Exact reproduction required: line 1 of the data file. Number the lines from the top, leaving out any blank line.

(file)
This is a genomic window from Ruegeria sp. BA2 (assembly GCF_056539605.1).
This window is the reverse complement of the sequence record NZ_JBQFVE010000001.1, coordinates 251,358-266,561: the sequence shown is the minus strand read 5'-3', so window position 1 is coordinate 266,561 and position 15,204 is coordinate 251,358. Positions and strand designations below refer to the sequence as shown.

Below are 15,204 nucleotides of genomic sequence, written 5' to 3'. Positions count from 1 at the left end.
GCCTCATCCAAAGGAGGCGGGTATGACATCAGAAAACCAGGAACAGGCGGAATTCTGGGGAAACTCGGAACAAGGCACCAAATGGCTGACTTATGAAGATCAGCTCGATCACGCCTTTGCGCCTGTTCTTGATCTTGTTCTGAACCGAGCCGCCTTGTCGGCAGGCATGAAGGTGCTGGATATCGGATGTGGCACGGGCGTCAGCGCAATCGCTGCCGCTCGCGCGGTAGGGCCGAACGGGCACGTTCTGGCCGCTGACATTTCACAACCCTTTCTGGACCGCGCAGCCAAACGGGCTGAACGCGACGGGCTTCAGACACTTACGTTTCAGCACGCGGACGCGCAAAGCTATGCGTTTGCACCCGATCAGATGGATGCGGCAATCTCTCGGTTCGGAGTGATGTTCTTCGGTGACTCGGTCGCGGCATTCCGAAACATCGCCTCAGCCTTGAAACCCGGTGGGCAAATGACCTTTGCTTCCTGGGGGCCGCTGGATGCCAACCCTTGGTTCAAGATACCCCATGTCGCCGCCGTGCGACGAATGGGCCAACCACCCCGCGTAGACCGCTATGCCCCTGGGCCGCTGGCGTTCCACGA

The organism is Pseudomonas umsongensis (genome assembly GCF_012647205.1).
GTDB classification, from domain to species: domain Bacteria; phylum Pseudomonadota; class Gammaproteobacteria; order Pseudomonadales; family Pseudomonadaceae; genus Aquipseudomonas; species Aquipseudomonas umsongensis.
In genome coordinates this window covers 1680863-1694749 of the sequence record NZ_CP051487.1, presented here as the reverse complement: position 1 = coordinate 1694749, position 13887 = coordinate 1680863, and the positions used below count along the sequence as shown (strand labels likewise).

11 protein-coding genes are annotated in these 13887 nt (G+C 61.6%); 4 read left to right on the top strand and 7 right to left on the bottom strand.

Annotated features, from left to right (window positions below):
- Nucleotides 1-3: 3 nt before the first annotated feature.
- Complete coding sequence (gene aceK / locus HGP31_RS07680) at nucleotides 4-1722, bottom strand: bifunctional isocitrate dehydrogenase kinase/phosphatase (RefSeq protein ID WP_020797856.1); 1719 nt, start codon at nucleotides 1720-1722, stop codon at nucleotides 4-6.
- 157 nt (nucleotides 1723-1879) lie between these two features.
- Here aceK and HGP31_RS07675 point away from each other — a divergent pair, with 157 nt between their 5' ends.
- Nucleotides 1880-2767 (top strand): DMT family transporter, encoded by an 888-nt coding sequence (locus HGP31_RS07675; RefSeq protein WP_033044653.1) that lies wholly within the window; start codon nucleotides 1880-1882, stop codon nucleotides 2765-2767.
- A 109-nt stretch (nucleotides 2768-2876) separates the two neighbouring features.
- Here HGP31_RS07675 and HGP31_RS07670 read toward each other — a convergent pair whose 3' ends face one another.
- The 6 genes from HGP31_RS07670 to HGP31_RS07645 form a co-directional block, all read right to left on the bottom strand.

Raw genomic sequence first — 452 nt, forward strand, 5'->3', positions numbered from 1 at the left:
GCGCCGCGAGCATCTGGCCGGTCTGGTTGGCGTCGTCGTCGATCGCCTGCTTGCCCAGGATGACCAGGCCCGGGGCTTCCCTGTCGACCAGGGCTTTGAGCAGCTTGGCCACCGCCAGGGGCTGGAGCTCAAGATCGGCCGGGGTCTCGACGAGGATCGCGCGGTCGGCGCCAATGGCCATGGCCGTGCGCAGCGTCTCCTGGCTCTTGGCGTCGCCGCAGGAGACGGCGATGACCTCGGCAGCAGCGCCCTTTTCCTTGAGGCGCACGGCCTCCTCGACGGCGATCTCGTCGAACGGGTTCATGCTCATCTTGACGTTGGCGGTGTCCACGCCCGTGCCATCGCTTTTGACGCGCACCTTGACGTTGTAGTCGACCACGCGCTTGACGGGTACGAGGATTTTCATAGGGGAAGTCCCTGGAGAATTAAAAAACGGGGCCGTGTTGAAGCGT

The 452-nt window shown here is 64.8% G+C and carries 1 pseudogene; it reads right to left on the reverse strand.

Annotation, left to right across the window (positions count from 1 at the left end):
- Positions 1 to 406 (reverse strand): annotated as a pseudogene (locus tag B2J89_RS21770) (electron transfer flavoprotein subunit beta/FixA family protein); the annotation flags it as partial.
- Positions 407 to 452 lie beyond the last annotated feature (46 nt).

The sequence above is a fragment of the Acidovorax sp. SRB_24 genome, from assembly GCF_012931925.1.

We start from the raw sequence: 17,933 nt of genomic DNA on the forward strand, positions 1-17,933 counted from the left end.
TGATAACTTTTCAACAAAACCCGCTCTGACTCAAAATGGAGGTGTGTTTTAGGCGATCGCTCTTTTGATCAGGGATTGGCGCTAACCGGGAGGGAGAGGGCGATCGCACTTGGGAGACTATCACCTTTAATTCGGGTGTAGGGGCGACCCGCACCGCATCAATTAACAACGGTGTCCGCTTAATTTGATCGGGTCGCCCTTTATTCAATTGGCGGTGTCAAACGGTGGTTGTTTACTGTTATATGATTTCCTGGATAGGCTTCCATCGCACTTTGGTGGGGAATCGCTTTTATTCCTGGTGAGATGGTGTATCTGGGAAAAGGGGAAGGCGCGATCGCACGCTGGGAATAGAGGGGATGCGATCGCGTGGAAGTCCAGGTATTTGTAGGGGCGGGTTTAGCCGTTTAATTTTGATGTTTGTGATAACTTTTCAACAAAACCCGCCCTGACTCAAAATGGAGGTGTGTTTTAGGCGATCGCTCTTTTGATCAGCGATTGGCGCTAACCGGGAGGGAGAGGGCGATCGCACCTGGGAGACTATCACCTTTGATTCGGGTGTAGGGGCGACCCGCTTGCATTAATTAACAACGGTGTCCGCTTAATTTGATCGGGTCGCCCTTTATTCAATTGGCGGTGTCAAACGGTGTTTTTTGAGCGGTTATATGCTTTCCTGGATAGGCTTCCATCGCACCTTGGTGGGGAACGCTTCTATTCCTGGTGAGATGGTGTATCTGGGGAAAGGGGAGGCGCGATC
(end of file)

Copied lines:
This is a genomic window from Ruegeria sp. BA2 (assembly GCF_056539605.1).